We’ve held numerous conferences and dinners at Restaurant Chez Jenny, including our last two North American Expat Financial Forums. Sadly, we must say “too-da-loo” as the Alsatian brewery founded in 1932 is closing its doors for good in 2020. We learned this when they couldn’t accept our reservation for our upcoming forum in September (to be announced very soon!).

Founded by Robert Jenny, an Alsatian caterer who made his mark at the 1931 colonial exhibition, the Jenny brewery first derived its reputation from the specialty it still serves today: home-made sauerkraut! The decor is also of note, filled with the inlaid wood works of the Alsatian craftsman, Charles Spindler. In 1953, the sculptor Albert Erny, enriched the restaurant with wood paneling decorated with characters representing traditional crafts and carved doors.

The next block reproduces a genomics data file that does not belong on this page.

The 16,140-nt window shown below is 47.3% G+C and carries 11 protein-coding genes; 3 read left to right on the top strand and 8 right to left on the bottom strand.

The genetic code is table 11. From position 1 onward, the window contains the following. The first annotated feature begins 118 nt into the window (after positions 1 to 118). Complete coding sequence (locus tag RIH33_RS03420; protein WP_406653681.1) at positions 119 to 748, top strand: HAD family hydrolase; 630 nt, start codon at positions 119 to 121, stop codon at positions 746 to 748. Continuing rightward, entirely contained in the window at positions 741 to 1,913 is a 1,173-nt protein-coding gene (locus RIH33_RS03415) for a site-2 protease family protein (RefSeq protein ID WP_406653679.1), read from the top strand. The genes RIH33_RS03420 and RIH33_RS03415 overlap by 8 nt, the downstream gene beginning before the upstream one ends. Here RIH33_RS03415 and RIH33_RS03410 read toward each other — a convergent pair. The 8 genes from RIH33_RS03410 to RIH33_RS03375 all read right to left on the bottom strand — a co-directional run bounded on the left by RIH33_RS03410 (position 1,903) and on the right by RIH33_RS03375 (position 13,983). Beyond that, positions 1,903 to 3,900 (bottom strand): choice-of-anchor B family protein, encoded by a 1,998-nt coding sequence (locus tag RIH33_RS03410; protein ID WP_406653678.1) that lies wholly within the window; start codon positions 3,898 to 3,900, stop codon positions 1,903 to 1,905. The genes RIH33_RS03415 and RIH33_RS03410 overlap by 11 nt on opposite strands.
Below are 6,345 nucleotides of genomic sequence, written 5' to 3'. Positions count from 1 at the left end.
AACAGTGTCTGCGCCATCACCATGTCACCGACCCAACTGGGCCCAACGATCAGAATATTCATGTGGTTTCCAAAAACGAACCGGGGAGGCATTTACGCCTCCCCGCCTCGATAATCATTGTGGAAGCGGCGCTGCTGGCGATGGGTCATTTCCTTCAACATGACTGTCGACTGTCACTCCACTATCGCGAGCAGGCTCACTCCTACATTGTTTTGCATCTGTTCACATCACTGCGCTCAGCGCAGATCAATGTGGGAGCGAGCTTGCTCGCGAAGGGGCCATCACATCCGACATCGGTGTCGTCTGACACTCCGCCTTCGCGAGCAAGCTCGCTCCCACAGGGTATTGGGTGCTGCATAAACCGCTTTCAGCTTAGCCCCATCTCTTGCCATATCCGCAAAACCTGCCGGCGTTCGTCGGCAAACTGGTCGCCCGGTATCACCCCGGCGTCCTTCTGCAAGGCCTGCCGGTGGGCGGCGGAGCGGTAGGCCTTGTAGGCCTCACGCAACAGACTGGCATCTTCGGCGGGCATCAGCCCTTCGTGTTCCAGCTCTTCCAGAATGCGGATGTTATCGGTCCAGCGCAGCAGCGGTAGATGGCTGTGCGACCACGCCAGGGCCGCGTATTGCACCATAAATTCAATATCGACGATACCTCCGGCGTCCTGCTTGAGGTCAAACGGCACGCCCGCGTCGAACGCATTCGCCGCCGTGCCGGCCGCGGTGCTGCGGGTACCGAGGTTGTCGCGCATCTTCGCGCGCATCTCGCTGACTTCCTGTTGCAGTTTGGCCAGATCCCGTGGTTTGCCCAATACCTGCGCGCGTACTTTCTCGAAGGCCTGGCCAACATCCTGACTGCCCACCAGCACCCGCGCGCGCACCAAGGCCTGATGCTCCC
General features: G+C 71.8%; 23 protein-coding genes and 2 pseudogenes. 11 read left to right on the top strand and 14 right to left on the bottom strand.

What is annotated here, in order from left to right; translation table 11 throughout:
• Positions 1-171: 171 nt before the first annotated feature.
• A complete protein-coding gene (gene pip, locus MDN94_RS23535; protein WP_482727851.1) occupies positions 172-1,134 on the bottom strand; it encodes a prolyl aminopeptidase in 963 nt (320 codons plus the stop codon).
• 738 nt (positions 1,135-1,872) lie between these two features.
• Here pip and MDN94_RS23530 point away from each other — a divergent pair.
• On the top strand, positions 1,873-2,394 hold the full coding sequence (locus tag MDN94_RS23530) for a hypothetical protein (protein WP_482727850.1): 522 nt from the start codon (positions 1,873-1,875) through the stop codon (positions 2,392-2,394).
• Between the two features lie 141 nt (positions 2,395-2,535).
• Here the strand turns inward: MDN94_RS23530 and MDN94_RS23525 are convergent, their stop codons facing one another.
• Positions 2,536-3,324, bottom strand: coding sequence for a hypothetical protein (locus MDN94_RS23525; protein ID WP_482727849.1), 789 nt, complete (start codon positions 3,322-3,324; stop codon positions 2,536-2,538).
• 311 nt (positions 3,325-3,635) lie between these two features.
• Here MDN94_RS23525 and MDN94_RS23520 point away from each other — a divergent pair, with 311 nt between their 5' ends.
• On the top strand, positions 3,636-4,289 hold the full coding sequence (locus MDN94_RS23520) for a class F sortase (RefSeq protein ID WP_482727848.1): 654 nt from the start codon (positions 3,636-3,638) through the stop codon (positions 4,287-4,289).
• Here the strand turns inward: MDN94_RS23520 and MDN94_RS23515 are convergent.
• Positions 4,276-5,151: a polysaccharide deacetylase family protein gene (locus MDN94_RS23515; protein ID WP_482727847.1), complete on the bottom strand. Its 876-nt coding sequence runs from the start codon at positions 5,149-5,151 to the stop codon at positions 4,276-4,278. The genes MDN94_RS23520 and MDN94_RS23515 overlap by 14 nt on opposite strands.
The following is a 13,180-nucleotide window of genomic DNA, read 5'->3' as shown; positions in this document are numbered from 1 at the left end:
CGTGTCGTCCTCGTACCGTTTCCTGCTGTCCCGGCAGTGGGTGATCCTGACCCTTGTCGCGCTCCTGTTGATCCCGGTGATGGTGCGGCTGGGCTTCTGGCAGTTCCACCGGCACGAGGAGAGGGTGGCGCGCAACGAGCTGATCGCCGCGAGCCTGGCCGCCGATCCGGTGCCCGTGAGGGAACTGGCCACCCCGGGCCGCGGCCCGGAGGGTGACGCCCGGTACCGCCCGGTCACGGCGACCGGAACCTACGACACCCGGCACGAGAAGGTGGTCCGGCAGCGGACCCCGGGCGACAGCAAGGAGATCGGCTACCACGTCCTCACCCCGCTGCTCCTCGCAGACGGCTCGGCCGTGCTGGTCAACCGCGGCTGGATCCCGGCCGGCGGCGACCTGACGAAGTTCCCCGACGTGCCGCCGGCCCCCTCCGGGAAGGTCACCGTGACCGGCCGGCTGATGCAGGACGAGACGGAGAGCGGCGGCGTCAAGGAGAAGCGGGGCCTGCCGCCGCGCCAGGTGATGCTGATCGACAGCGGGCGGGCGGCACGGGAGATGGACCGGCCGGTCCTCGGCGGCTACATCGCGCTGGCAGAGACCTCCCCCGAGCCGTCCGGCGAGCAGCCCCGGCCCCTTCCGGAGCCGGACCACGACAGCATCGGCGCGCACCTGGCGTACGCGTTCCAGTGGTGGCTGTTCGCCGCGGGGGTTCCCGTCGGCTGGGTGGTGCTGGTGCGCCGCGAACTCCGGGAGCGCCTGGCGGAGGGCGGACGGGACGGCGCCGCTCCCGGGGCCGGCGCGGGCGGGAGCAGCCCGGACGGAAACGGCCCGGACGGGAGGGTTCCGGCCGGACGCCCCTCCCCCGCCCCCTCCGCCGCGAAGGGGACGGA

Be sure to pay a visit before they close their doors for good. Visit their website to reserve.


Tomorrow night, I’ll be having “an intimate conversation” with Michelle Obama  along with about 20,000 others at the AccorHotels Arena! I’ve had the tickets since one minute after they went on sale months ago. Stay tuned for personal impressions of this important evening in Paris, when the illustrious past U.S. first-lady let’s us in on who she is, what she thinks and why we admire her so much.

A la prochaine…

Adrian Leeds - at the Pyramids

Adrian Leeds
Adrian Leeds Group


(at the Pyramids)

Respond to Adrian

The Adrian Leeds Group